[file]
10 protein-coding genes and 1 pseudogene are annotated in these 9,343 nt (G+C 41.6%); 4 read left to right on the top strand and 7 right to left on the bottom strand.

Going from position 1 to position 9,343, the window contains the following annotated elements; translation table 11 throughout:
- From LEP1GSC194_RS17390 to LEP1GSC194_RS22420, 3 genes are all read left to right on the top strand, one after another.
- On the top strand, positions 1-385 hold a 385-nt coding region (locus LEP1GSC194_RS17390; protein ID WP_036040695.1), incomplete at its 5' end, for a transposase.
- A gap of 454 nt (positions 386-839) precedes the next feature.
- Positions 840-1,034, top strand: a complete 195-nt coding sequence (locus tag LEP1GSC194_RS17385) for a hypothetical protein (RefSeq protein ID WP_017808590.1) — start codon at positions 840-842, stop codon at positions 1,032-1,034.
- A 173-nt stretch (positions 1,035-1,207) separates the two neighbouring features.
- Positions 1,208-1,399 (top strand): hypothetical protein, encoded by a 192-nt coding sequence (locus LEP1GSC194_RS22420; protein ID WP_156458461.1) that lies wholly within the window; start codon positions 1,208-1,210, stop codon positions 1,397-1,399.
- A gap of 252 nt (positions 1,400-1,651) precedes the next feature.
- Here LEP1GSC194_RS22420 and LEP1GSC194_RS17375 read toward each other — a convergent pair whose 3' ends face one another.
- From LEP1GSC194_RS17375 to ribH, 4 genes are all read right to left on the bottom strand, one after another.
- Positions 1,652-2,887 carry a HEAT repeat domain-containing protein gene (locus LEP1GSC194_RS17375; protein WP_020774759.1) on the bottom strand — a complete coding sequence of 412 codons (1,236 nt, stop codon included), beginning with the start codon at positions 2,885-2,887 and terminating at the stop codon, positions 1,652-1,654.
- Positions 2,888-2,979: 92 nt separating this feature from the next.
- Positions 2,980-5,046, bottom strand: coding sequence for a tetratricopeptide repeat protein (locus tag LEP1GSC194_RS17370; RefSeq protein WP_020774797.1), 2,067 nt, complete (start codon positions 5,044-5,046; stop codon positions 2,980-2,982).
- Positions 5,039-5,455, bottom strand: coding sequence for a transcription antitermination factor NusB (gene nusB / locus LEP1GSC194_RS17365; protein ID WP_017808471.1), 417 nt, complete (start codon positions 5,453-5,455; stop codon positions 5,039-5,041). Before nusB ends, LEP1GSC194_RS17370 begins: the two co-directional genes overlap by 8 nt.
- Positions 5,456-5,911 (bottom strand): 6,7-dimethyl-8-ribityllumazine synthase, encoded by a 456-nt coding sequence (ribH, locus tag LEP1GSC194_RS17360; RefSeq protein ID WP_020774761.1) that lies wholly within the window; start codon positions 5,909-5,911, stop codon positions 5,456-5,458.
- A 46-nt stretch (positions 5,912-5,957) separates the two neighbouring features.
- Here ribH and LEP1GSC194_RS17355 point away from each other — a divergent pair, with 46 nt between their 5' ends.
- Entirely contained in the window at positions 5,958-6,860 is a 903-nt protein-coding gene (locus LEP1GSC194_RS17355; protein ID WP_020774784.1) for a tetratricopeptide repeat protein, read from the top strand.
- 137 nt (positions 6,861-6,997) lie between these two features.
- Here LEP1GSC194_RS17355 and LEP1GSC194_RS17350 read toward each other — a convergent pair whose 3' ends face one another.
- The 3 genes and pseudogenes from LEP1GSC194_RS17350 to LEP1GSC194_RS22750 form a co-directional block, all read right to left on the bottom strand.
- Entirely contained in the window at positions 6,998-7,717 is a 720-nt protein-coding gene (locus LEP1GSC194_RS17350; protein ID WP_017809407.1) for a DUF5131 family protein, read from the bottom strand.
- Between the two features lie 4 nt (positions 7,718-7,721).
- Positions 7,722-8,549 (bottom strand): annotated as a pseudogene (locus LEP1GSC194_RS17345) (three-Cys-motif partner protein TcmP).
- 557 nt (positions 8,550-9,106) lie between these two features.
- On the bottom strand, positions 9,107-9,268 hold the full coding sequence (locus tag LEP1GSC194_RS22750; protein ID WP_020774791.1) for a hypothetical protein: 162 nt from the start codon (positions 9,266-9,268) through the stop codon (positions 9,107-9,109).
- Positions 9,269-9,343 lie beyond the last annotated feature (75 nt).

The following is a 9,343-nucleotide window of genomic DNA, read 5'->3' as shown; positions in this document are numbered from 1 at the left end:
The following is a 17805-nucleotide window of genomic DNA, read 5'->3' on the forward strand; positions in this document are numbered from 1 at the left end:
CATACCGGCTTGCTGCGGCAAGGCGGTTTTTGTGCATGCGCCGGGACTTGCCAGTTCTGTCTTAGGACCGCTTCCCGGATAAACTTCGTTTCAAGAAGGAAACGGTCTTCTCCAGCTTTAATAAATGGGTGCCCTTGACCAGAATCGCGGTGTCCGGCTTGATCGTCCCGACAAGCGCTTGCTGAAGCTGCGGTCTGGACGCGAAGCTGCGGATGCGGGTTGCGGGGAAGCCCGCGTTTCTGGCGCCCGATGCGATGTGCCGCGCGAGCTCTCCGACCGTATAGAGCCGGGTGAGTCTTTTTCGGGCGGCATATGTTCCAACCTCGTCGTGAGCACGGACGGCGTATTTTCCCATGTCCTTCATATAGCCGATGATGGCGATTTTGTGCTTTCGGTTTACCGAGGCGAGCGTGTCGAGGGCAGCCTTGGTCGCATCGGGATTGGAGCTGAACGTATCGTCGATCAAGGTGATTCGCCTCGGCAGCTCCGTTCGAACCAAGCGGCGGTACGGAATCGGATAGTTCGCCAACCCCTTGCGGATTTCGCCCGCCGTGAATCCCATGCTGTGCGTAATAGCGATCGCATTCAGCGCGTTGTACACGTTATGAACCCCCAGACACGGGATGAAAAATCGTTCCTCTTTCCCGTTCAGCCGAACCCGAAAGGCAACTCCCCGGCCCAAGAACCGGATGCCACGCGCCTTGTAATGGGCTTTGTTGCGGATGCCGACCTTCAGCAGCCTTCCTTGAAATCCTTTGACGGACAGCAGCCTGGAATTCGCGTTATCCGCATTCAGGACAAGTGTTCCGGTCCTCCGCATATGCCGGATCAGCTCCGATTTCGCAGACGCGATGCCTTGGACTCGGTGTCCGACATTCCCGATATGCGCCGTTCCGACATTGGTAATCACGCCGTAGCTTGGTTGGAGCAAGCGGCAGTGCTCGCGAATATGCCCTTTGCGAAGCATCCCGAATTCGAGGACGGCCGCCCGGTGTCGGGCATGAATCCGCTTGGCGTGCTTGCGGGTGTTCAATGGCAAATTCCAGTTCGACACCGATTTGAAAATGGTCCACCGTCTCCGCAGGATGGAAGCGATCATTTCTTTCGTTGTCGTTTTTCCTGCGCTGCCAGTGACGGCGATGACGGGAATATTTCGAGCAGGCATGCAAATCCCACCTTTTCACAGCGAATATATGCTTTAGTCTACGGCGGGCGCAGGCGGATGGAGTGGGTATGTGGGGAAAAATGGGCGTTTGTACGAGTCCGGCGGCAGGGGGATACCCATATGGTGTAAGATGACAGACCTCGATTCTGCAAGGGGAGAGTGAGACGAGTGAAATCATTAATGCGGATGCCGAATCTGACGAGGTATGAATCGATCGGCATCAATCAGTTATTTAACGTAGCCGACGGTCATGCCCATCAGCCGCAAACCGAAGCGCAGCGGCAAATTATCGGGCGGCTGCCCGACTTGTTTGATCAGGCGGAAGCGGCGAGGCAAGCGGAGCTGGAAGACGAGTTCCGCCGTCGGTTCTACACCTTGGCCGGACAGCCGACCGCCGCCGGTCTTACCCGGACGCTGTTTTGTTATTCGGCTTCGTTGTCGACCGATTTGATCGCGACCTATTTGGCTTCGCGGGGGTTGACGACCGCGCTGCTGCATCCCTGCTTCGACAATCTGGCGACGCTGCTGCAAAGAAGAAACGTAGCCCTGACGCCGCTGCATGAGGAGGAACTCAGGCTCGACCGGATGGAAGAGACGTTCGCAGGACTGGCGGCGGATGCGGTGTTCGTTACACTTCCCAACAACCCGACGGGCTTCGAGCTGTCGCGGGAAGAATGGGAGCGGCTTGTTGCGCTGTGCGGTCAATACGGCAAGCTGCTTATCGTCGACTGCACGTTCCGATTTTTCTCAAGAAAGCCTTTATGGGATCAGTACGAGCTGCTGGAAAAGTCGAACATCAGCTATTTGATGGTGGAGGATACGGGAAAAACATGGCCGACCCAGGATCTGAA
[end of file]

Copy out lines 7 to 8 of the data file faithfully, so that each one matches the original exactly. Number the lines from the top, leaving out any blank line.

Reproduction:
- A 173-nt stretch (positions 1,035-1,207) separates the two neighbouring features.
- Positions 1,208-1,399 (top strand): hypothetical protein, encoded by a 192-nt coding sequence (locus LEP1GSC194_RS22420; protein ID WP_156458461.1) that lies wholly within the window; start codon positions 1,208-1,210, stop codon positions 1,397-1,399.